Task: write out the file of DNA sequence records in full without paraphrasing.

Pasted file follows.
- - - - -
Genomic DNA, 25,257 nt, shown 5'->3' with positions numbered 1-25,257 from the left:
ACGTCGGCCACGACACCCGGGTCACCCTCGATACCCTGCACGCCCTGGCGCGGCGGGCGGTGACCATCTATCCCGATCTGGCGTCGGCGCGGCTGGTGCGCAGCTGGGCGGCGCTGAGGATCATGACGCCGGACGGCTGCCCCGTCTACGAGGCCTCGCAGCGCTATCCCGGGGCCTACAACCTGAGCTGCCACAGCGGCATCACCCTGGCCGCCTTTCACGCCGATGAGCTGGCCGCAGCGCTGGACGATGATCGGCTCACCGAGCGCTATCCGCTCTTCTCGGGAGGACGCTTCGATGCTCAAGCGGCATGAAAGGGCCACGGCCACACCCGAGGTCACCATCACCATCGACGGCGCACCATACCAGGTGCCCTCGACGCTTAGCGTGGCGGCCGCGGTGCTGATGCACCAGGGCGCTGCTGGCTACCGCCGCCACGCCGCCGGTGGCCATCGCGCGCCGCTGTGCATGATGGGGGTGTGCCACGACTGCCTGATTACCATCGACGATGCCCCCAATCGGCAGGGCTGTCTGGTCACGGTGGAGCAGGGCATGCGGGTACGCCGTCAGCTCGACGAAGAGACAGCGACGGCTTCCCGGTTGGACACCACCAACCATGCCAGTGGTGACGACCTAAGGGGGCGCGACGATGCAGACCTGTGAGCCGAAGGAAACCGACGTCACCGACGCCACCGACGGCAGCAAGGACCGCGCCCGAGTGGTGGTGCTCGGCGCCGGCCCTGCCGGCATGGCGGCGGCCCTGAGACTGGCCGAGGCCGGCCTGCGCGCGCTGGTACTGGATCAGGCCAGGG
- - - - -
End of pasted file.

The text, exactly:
Genomic DNA, 25,257 nt, shown 5'->3' with positions numbered 1-25,257 from the left:
ACGTCGGCCACGACACCCGGGTCACCCTCGATACCCTGCACGCCCTGGCGCGGCGGGCGGTGACCATCTATCCCGATCTGGCGTCGGCGCGGCTGGTGCGCAGCTGGGCGGCGCTGAGGATCATGACGCCGGACGGCTGCCCCGTCTACGAGGCCTCGCAGCGCTATCCCGGGGCCTACAACCTGAGCTGCCACAGCGGCATCACCCTGGCCGCCTTTCACGCCGATGAGCTGGCCGCAGCGCTGGACGATGATCGGCTCACCGAGCGCTATCCGCTCTTCTCGGGAGGACGCTTCGATGCTCAAGCGGCATGAAAGGGCCACGGCCACACCCGAGGTCACCATCACCATCGACGGCGCACCATACCAGGTGCCCTCGACGCTTAGCGTGGCGGCCGCGGTGCTGATGCACCAGGGCGCTGCTGGCTACCGCCGCCACGCCGCCGGTGGCCATCGCGCGCCGCTGTGCATGATGGGGGTGTGCCACGACTGCCTGATTACCATCGACGATGCCCCCAATCGGCAGGGCTGTCTGGTCACGGTGGAGCAGGGCATGCGGGTACGCCGTCAGCTCGACGAAGAGACAGCGACGGCTTCCCGGTTGGACACCACCAACCATGCCAGTGGTGACGACCTAAGGGGGCGCGACGATGCAGACCTGTGAGCCGAAGGAAACCGACGTCACCGACGCCACCGACGGCAGCAAGGACCGCGCCCGAGTGGTGGTGCTCGGCGCCGGCCCTGCCGGCATGGCGGCGGCCCTGAGACTGGCCGAGGCCGGCCTGCGCGCGCTGGTACTGGATCAGGCCAGGG